Sleep Well To Avoid Pain: Sleep Deprivation Feeds Chronic Pain

How Does Sleep Impact Chronic Pain

The relationship between sleep disturbance and chronic pain is similar to that of the chicken and the egg scenario. If you have chronic pain, you can’t sleep properly. When you don’t sleep properly, your pain symptoms are likely to worsen.

A report from the Centers for Disease Control and Prevention claims that people sleeping less than 7 hours a night are more likely to report 10 chronic health condition, including arthritic pain. About 50 million US residents have sleep issues and according to the report, a third of those deprived of good sleep face report experiencing arthritic pain.

Sleep has restorative effects on your body. Medical studies attest the fact that sleep loss changes mediators of inflammation in the human body. Even healthy individuals face the risk of their increase following reduced sleep time. Inflammatory cytokines play an important role in causing metabolic changes and asymptomatic pain in the human body.

Also, a person deprived of sleep tends to be more sensitive to pain. You don't need to lose a lot of sleep to feel worsening pain symptoms. Sleep is an important factor in how your brain perceives pain. There exists a link between poor quality sleep and the depletion of serotonin, a chemical in the brain responsible for calming your body. When you have low production of serotonin, your brain has enhanced pain sensitivity.

If you have inadequate sleep over a period of time, you are likely to have a lower pain threshold. As a result, you feel pain more often. Burn-injury patients discharged from the hospital with insomnia are susceptible to chronic pain. Those with fibromyalgia experience more pain when they fail to get proper sleep.

What Pain Researches Say About Sleep

According to a recent report in the Journal of Neuroscience, sleep has an impact on the region of your brain responsible for controlling pain. The lack of sleep irritates that part of the brain and inhibits other parts responsible for pain modulation. More than 80% of subjects in the study reported more sensitivity to pain after sleep deprivation.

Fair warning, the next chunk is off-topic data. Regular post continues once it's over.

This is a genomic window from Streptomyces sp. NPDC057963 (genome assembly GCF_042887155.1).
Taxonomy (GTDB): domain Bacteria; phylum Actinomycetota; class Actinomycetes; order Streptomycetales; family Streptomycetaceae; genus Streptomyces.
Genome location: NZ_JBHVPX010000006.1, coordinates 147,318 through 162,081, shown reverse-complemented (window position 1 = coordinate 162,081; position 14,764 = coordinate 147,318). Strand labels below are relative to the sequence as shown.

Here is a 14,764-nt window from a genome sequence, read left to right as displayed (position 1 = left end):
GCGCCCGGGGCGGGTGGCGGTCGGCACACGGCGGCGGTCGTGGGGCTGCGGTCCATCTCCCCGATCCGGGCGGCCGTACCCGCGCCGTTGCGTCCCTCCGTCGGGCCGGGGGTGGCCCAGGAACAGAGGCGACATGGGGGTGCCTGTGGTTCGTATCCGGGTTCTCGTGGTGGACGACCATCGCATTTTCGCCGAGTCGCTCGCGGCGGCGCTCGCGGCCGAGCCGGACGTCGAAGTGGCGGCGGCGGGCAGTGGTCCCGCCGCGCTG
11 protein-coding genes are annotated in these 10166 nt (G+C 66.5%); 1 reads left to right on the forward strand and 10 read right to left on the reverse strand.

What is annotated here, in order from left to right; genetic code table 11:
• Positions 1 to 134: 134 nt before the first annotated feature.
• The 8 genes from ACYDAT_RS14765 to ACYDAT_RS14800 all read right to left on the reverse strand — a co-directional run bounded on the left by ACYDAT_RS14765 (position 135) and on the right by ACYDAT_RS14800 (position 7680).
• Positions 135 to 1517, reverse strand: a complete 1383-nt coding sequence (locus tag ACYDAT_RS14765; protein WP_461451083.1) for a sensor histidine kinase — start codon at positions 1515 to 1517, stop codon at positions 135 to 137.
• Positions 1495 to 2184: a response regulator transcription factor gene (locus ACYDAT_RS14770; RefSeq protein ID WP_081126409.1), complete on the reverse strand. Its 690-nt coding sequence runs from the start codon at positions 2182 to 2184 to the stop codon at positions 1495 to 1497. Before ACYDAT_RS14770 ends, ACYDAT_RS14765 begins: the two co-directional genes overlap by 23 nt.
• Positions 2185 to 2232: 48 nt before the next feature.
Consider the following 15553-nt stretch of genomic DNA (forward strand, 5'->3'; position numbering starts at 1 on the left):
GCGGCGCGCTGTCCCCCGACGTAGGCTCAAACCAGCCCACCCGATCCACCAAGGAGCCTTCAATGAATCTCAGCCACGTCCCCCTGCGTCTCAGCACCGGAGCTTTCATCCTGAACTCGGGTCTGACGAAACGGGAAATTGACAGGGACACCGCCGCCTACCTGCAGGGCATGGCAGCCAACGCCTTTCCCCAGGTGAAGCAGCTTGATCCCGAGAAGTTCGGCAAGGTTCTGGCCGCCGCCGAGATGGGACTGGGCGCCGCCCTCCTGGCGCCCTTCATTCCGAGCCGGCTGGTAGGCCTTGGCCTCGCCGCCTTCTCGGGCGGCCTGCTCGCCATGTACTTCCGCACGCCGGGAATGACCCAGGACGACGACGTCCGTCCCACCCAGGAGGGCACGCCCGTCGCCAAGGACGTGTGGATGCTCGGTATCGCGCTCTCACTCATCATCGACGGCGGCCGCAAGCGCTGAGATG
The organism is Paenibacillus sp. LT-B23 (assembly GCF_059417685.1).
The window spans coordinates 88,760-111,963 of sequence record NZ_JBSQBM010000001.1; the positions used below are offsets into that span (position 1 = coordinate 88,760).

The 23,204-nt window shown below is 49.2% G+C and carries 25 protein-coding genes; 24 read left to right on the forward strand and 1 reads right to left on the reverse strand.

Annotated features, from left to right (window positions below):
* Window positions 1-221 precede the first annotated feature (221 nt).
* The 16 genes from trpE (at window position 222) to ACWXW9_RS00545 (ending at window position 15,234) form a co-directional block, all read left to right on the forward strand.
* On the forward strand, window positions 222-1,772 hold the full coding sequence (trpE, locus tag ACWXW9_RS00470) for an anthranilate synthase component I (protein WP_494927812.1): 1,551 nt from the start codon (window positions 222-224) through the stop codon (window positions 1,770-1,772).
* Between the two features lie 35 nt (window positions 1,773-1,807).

A 2012 study published in the Sleep Journal warned of aggravated pain in people with rheumatoid arthritis following sleep disturbances. In 2013, the Journal of Pain reported a review of studies that established the association between sleep disturbance and clinical pain diagnosis. It also found that insomnia was a potent factor in chronic pain disorders. Most of these studies were unanimous in their suggestion to target sleep disorder to make pain prevention and intervention more effective.

Researchers at the Sleep and Pain Lab of the University of Warwick have also discovered the direct relationship between sleep deprivation and back pain, fibromyalgia, and arthritis. They suggest making cognitive therapies as part of your pain treatment strategy.

Sleep quality and duration have a bearing on your chronic pain symptoms. If you have sleep deprivation,  due to lack of enough time or following a physical or mental issue, it may worsen pain. Even Often, such enhanced pain is not responsive to analgesics. A number of research studies also claim that poor sleep interferes with analgesic treatments.  of a pain inhibiting their effects.

According to a recent report in the Journal of Neuroscience, sleep has an impact on the region of your brain responsible for controlling pain. The lack of sleep irritates that part of the brain and other parts responsible for pain modulation stops working. More than 80% of subjects in the study reported more sensitive to pain after sleep deprivation.

A 2012 study published in the Sleep journal warned of aggravated pain in people with rheumatoid arthritis following sleep disturbances. In 2013, the Journal of Pain reported a review of studies that established the association between sleep disturbance and clinical pain diagnosis. It also found that insomnia was a potent factor in chronic pain disorders. Most of these studies were unanimous in their suggestion to target sleep disorder to make pain prevention and intervention more effective.

Researchers at the Sleep and Pain Lab of the University of Warwick have also discovered the direct relationship between sleep deprivation and back pain, fibromyalgia, and arthritis. They suggest making cognitive therapies as part of your pain treatment strategy.

Tips To Sleep Well



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